- Any site that requires users to search for specific products and services – When users search an infinite scrolling site, they wind up with infinite options. This is not always ideal for those with a specific need. Having too many options in the face of a specific request will likely make users look elsewhere.
- Sites where content is intended to be engaged for a longer period – News sites, magazines, journals, and any other sites where articles need to be read in-depth do not benefit from infinite scrolling. Endlessly loading content can overwhelm users, who will then disengage rather than staying on the site.
- Difficulty navigating back to specific items – One of the biggest reasons not to jump on the infinite-scrolling bandwagon is that infinite scroll makes it hard to find a particular item a second time. This is especially detrimental to ecommerce sites. Infinite scrolling can make it nearly impossible for users to bookmark items, as it usually doesn’t provide a fixed location.
Many Pinterest users have experienced this frustration when navigating away from their Pinterest feed and returning only to find that the entire feed is different, and they can’t find a pin that was there only moments before.
- Hurts Search Engine Optimization – One of the most discussed problems with infinite scrolling is its tendency to impact SEO negatively. Pages that employ infinite scrolling are essentially one single page, reducing the amount of searchable content. Additionally, infinite scrolling pages have only one meta description. For these reasons, infinite scrolling can exclude relevant information about your site.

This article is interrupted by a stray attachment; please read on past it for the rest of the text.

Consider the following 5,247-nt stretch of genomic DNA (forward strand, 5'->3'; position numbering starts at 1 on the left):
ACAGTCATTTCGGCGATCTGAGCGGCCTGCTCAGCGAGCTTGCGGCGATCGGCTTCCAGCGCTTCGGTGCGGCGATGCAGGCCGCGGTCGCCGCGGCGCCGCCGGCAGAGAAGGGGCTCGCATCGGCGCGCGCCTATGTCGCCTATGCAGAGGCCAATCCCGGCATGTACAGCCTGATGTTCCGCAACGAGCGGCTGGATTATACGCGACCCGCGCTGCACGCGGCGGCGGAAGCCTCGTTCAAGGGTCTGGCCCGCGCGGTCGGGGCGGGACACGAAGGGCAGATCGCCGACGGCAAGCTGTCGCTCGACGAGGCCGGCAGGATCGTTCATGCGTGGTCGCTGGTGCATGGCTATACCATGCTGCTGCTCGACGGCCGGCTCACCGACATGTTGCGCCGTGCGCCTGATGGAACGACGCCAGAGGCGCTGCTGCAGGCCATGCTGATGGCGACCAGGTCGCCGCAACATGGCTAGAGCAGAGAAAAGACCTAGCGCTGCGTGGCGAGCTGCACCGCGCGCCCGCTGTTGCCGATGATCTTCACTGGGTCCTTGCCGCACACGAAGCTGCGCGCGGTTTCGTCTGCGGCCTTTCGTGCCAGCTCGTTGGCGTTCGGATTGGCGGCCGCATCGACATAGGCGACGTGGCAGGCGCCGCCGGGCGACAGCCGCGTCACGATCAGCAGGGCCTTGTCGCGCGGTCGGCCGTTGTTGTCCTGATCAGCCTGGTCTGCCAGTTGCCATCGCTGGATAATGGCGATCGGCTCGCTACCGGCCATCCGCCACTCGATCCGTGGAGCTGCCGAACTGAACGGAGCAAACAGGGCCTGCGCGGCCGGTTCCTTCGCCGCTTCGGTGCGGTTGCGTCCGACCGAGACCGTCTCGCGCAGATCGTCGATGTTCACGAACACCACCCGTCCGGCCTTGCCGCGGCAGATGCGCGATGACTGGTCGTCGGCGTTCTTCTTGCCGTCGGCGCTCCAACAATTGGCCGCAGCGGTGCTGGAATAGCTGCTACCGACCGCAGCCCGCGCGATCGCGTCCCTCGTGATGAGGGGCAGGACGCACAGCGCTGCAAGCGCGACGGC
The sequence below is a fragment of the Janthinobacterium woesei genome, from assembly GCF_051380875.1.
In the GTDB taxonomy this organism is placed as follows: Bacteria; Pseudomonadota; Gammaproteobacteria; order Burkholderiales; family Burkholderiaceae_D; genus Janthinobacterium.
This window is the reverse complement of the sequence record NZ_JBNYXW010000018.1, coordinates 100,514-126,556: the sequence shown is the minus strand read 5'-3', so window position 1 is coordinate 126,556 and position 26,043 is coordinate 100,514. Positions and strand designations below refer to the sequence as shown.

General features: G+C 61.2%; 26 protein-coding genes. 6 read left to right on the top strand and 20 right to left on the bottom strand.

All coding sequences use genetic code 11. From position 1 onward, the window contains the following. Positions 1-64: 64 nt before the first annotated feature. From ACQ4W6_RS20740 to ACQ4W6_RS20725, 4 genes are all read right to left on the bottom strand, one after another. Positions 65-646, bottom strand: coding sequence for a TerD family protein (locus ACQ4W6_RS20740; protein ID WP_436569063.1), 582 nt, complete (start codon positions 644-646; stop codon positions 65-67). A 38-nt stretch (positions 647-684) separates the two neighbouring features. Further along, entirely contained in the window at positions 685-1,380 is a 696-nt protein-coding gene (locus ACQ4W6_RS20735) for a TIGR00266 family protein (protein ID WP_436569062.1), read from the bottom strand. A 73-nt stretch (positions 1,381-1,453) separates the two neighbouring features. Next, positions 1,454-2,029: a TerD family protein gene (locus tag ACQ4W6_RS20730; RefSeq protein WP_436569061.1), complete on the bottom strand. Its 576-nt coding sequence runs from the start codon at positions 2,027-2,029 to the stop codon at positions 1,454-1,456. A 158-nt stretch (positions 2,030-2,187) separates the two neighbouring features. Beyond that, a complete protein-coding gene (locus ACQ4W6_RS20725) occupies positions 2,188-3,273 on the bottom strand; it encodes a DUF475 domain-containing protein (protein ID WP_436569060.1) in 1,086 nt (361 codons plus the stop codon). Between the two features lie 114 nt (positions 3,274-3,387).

- Usability concerns – Some site features are entirely incompatible with infinite scrolling. Any site that has footer content should avoid it at all costs. Users will scroll down, attempting to access this content, but due to the infinite scrolling, they will never be able to catch up. This creates a frustrating user experience, and users won’t be likely to remain on your site.
- Users can’t opt out – Currently, infinite scrolling pages don’t cater to user preference because there’s no way for users to opt out. If a user would prefer to skip some items, they don’t have an option. This frustrates some users who would prefer to view content in a more limited way.
Infinite scrolling ux [Image Source]
If you do choose to use infinite scrolling on your website, a few practices can improve the user experience:
- Maintain visibility of navigational features – If users need to scroll back through an endless stream of posts to navigate to other pages, they probably won’t bother. Additionally, browser functions should still be clear and accessible.
- Don’t use a scroll bar – If you opt for infinite scrolling, don’t combine it with a scroll bar that claims to show users how much content is left on a page. This is misleading and frustrating for users who believe that they’re nearly at the end of a page, only to find out that the content continues to load.
- Provide loading information – If users hit a dead end on the supposedly infinite stream of content, they may become confused. It’s best to include a loading icon to let them know that more content is on the way.
As with any web design trend, infinite scrolling can be used to good or bad ends. It all depends on your goals. Sales-oriented sites and sites that expect users to engage with content should think carefully before employing infinite scrolling. Indiscriminate use of this trend will ultimately cause users to disengage, defeating the purpose.